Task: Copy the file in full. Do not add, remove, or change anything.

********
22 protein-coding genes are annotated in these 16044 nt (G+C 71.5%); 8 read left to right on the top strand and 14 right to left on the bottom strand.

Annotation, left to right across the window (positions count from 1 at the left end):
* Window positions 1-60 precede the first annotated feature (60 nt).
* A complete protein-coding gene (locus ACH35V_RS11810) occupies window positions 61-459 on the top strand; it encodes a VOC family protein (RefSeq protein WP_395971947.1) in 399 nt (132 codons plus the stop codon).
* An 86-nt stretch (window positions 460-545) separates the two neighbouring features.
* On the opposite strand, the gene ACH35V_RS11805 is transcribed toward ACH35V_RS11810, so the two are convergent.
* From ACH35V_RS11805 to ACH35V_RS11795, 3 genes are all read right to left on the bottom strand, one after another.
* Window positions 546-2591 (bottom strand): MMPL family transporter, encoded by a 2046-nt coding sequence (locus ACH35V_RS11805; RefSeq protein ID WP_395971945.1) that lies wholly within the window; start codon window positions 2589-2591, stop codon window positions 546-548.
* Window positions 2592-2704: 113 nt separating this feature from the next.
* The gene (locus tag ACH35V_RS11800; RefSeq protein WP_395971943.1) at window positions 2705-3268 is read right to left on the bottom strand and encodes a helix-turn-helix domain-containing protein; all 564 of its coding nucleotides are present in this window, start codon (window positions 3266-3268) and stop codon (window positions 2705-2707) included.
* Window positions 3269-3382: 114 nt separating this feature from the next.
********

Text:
22 protein-coding genes are annotated in these 16044 nt (G+C 71.5%); 8 read left to right on the top strand and 14 right to left on the bottom strand.

Annotation, left to right across the window (positions count from 1 at the left end):
* Window positions 1-60 precede the first annotated feature (60 nt).
* A complete protein-coding gene (locus ACH35V_RS11810) occupies window positions 61-459 on the top strand; it encodes a VOC family protein (RefSeq protein WP_395971947.1) in 399 nt (132 codons plus the stop codon).
* An 86-nt stretch (window positions 460-545) separates the two neighbouring features.
* On the opposite strand, the gene ACH35V_RS11805 is transcribed toward ACH35V_RS11810, so the two are convergent.
* From ACH35V_RS11805 to ACH35V_RS11795, 3 genes are all read right to left on the bottom strand, one after another.
* Window positions 546-2591 (bottom strand): MMPL family transporter, encoded by a 2046-nt coding sequence (locus ACH35V_RS11805; RefSeq protein ID WP_395971945.1) that lies wholly within the window; start codon window positions 2589-2591, stop codon window positions 546-548.
* Window positions 2592-2704: 113 nt separating this feature from the next.
* The gene (locus tag ACH35V_RS11800; RefSeq protein WP_395971943.1) at window positions 2705-3268 is read right to left on the bottom strand and encodes a helix-turn-helix domain-containing protein; all 564 of its coding nucleotides are present in this window, start codon (window positions 3266-3268) and stop codon (window positions 2705-2707) included.
* Window positions 3269-3382: 114 nt separating this feature from the next.